social media marketing, digital marketing, advertising, instagram, behavioral marketing

What’s the worth of one second Instagram Story?

Dalibor Šumiga Behavioral marketing/Neuromarketing, Marketing

Imagine you’re sailing from Troy to Ithaca. Which of the persons shown below would you choose to be the ship’s captain?

social media marketing, digital marketing, advertising, instagram, behavioral marketingSource

The same question was asked to children between the ages of 5 and 13 in Switzerland.

The same question was asked to adult respondents in Switzerland as well, but the question wasn’t about choosing the captain of the ship but which person do they consider to be more competent?

The people in the photo aren’t some randomly selected stock models but politicians who ran in the 2002 French elections. One of them was the winner of the election, and the other one came up second.

Although adult respondents in Switzerland, as well as children, didn’t know who these people were, their choice in 72% (adults) and 71% (children) corresponded to the results of the French elections.

So, children and adults in Switzerland, without knowing anything about the elections in France, by simply choosing a more competent person or captain of an imaginary ship – exclusively by looking at the photo – predicted the election results with an accuracy of 70%…


social media marketing, digitalni marketing, oglašavanje, instagram, bihevioralni marketing

If you’re working on digital campaigns, if you’re using a story format (especially on Instagram), and if you’re getting a detailed report from your agency, you’ve also probably experienced a situation where a story is viewed for only one second even though the max length of a story is 15 seconds.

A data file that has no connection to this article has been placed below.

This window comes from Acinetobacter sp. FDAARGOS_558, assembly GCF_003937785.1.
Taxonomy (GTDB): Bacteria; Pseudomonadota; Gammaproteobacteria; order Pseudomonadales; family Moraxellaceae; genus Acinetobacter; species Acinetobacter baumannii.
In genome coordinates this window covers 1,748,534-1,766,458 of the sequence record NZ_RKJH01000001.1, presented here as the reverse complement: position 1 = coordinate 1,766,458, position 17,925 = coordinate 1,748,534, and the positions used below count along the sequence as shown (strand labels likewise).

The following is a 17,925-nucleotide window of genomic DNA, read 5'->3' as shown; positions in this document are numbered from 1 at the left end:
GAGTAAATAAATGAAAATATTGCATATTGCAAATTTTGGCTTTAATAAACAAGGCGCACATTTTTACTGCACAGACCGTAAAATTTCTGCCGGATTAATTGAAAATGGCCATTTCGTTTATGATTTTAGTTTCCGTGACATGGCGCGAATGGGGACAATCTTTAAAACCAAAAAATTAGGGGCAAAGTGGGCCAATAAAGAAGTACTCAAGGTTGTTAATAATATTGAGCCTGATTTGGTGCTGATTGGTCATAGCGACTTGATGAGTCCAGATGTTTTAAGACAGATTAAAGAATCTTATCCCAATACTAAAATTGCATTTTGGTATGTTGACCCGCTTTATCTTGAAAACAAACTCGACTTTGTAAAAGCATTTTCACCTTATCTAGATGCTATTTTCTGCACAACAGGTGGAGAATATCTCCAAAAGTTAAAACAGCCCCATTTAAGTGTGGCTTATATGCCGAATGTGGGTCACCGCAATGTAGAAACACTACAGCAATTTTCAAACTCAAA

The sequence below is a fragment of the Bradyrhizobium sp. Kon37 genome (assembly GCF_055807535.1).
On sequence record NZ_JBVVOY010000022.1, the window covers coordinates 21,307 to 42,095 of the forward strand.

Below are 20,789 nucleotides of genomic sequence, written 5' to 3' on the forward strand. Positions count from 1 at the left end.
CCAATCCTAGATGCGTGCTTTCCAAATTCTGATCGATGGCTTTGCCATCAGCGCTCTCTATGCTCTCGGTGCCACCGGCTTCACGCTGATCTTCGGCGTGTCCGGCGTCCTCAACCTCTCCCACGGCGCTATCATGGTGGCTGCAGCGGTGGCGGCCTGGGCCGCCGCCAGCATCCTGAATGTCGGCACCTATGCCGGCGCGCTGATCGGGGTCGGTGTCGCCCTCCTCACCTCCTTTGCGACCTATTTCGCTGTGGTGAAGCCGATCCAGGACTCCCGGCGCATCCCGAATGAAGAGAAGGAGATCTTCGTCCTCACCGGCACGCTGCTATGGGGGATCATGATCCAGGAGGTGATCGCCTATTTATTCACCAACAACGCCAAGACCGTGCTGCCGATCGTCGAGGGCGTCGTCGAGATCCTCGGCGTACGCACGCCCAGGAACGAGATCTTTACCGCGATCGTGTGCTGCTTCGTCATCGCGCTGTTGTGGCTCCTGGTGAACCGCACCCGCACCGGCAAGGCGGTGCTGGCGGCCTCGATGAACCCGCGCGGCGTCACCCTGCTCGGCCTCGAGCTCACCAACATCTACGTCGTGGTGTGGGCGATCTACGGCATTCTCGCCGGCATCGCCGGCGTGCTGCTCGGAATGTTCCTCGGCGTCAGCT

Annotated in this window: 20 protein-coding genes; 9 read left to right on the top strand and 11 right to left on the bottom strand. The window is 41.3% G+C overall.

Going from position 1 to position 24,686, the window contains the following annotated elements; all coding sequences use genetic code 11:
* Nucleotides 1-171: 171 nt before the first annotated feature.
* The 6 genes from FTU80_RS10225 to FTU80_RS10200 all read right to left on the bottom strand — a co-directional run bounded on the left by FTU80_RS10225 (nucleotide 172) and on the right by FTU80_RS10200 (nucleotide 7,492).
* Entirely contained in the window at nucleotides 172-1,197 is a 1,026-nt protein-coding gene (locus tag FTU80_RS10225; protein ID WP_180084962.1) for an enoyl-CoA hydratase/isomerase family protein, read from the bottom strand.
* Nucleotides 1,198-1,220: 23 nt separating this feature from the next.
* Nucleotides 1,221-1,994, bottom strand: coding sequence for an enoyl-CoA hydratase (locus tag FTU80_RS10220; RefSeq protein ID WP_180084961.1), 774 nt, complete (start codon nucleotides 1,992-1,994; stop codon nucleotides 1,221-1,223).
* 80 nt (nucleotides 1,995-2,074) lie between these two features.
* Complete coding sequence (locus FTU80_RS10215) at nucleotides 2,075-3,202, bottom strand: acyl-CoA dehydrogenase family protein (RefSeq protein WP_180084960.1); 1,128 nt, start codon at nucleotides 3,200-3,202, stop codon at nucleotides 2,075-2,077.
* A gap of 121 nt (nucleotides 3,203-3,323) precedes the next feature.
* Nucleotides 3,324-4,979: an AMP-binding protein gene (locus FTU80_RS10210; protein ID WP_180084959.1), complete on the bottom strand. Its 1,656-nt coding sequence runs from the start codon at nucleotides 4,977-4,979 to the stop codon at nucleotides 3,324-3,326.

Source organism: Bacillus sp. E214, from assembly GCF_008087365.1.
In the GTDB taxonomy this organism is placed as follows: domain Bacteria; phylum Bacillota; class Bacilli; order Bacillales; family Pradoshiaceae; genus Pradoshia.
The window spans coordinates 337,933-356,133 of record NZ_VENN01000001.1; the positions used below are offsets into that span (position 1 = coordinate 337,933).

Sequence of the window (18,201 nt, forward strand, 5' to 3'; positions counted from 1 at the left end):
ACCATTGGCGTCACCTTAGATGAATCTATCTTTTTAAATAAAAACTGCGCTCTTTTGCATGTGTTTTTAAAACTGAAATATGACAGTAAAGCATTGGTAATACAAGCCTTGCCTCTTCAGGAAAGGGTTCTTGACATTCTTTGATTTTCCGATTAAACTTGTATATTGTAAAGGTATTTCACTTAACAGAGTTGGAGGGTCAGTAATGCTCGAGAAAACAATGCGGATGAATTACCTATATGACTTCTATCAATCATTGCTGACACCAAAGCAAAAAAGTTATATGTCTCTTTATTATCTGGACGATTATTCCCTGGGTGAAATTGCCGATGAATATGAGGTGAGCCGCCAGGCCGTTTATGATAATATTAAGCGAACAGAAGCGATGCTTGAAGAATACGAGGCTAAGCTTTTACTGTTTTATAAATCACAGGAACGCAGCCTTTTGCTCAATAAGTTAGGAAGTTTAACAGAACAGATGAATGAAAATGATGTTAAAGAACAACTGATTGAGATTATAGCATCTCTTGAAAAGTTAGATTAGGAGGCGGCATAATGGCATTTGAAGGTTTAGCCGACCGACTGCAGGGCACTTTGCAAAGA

You might wonder – did that story have any effect?

As you can see in the example of the story from the beginning of this blog, the influence of external stimuli on our perception and decision making is very often outside the realm of our conscious thinking.

Of course, you always want your brand to get as much attention from potential customers as possible, but you probably haven’t thought about the minimum attention needed to get your brand noticed.

Recent research on more than 900 respondents has shown that the first emotional reaction to your ad can appear after as few as 400 milliseconds.

From the examples given, you can see that seconds are also important in marketing, and the perception of a campaign is not just what we consciously experience. Next time you decide to measure the effectiveness of your branding campaign, ask yourself if you’re using the right tools? It is possible that by asking your customers what they (consciously) think about your brand you’ll get an answer that has nothing to do with your question, just like with the children who chose the imaginary captain…